• Incremental parallelization - One can implement the parallelization step by step

  • Local impact - Often, the OpenMP specific part in an application is relatively small

  • Easier to test - By not compiling for OpenMP you "de-activate" it

  • Natural mapping onto CMT architectures - OpenMP maps elegantly onto a CMT processor

  • Assistance from tools - You get a compiler to help you

  • Preserves sequential program - If done correctly, you can have your sequential program still built in

In particular the latter is a powerful feature I think. You can always go back to your original application if you want.

Of course there also drawbacks of using OpenMP. One is restricted to a single address space and in that respect OpenMP is not "Grid Ready". With all chip level parallelism this may be less of an issue in the future though.
Plus that one can combine MPI and OpenMP. MPI can be used to distribute the work at the system level. Within one SMP system one can then use OpenMP for the finer grained parallelization. This kind of "hybrid" parallelization is gaining groud.

The developer also needs to think about data-sharing attributes. Without prior experience in parallelization this is a hurdle to be taken, but it is usually easier than it might seem at first sight.

You also need a compiler, but hey, we have Sun Studio for that!

Interested? One place to start could be to take a look at the OpenMP tutorial that I presented at the previous IWOMP workshop (International Workshop on OpenMP, June 2005). You can find it through the OpenMP User Group website (under "Trainings"). This is the direct link to the pdf file. As always, with such things, I would do it slightly differently today, but hopefully this will get you going.

By the way, the next IWOMP will take place in Reims, France (June 12-15, 2006). The first two days a conference will be held. The next two days are reserved for the OMPlab and a tutorial. People can bring their own application to the OMPlab. OpenMP experts will be available to assist you with the parallelization. The tutorial will most likely be held the third day, in parallel with the OMPlab. After that, attendees can join the OMPlab part and work on whatever they want. Preparations have just started. Through this web site you can sign up for the conference newsletter.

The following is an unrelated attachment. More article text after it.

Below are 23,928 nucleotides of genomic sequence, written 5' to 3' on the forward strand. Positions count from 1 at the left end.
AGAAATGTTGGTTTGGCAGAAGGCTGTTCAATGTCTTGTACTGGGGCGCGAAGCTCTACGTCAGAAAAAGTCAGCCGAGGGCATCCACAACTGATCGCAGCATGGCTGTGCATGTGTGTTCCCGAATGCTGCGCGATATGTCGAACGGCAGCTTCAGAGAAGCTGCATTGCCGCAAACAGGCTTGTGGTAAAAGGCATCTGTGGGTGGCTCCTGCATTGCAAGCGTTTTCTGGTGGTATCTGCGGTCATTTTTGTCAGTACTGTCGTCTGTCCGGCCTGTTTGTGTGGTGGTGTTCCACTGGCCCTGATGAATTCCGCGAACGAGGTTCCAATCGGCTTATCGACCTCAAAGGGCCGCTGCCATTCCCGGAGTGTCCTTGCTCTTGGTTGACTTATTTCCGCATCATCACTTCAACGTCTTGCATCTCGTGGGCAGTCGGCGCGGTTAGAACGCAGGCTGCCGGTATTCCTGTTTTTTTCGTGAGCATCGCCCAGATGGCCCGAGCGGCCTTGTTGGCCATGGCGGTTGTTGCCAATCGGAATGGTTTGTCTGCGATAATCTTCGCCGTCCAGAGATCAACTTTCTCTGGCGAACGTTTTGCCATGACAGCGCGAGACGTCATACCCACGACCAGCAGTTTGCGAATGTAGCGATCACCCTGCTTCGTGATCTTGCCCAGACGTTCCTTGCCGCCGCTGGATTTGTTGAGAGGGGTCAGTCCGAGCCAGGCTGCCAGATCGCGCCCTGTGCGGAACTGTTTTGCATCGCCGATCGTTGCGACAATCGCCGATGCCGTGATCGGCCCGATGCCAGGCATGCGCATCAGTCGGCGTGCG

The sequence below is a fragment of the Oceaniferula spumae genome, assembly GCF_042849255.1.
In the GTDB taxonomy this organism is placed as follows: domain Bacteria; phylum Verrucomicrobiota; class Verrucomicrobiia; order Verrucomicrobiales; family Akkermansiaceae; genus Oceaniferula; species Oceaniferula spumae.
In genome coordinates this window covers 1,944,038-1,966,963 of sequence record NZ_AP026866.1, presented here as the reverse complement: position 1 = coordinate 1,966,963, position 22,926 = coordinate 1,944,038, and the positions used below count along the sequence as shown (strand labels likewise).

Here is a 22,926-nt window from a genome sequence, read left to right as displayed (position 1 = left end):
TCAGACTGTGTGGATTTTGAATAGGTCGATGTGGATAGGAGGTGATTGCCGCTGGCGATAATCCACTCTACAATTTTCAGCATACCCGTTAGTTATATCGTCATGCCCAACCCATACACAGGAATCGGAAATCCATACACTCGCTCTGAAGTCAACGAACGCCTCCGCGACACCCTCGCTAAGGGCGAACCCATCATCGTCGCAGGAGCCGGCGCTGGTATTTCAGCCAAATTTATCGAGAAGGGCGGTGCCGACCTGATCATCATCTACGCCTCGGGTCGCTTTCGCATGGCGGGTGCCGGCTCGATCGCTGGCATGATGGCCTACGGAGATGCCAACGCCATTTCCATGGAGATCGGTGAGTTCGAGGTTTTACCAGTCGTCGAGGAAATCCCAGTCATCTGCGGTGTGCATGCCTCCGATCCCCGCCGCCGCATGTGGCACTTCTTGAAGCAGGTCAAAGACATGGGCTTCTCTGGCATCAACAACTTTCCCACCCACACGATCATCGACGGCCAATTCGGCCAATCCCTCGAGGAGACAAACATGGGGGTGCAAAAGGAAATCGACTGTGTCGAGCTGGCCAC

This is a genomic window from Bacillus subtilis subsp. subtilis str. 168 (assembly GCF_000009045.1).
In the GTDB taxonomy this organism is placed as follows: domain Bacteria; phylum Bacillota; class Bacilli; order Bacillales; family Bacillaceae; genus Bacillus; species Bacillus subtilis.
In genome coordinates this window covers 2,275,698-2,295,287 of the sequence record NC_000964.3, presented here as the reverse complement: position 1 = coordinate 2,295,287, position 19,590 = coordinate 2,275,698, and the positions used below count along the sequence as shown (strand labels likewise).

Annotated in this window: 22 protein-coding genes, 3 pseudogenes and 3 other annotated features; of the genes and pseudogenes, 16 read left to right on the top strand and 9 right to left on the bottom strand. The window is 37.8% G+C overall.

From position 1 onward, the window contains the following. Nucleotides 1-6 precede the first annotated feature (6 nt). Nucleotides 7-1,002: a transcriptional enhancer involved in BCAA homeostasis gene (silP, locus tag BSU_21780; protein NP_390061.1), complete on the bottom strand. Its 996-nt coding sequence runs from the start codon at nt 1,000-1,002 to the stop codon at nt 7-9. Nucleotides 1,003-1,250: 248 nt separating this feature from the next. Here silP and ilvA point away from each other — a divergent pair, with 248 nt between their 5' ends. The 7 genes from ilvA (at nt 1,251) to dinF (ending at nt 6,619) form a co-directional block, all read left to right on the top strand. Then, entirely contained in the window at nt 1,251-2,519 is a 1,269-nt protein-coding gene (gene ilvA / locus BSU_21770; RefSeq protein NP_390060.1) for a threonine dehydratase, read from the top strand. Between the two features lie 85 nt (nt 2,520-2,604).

Okay, back to CMT. The beauty of OpenMP is that it provides an abstract model. You can develop your OpenMP program on any piece of hardware with an OpenMP compliant compiler and then run it on any parallel system. Possibly you need to recompile if you change architecture, but that is about it.

For example, I travel a lot and routinely work on OpenMP programs on my single processor Toshiba laptop, using the Sun Studio 11 compilers under Solaris. I can run multi-threaded, even using the nested parallelism feature that OpenMP supports. Of course I will not get any performance gain doing so, but it makes for a great development environment!

I hope this article got you excited about OpenMP. If so, I recommend to sign up for the OpenMP community mail alias. This is a very good forum to ask questions, discuss issues, etc.

I hope to see you soon on the OpenMP alias!


[ T:

]

Monday Nov 07, 2005

The Sun Studio compilers and performance - part 1

This is a big topic and I plan to cover it in bits and pieces as time goes by.

With Sun Studio on Solaris we ship compilers for Fortran, C and C++. These are Sun developed products and have come a long way. These compilers support SPARC processors, certain Intel processors and the AMD Opteron processor. In the remainder I will focus on SPARC and AMD.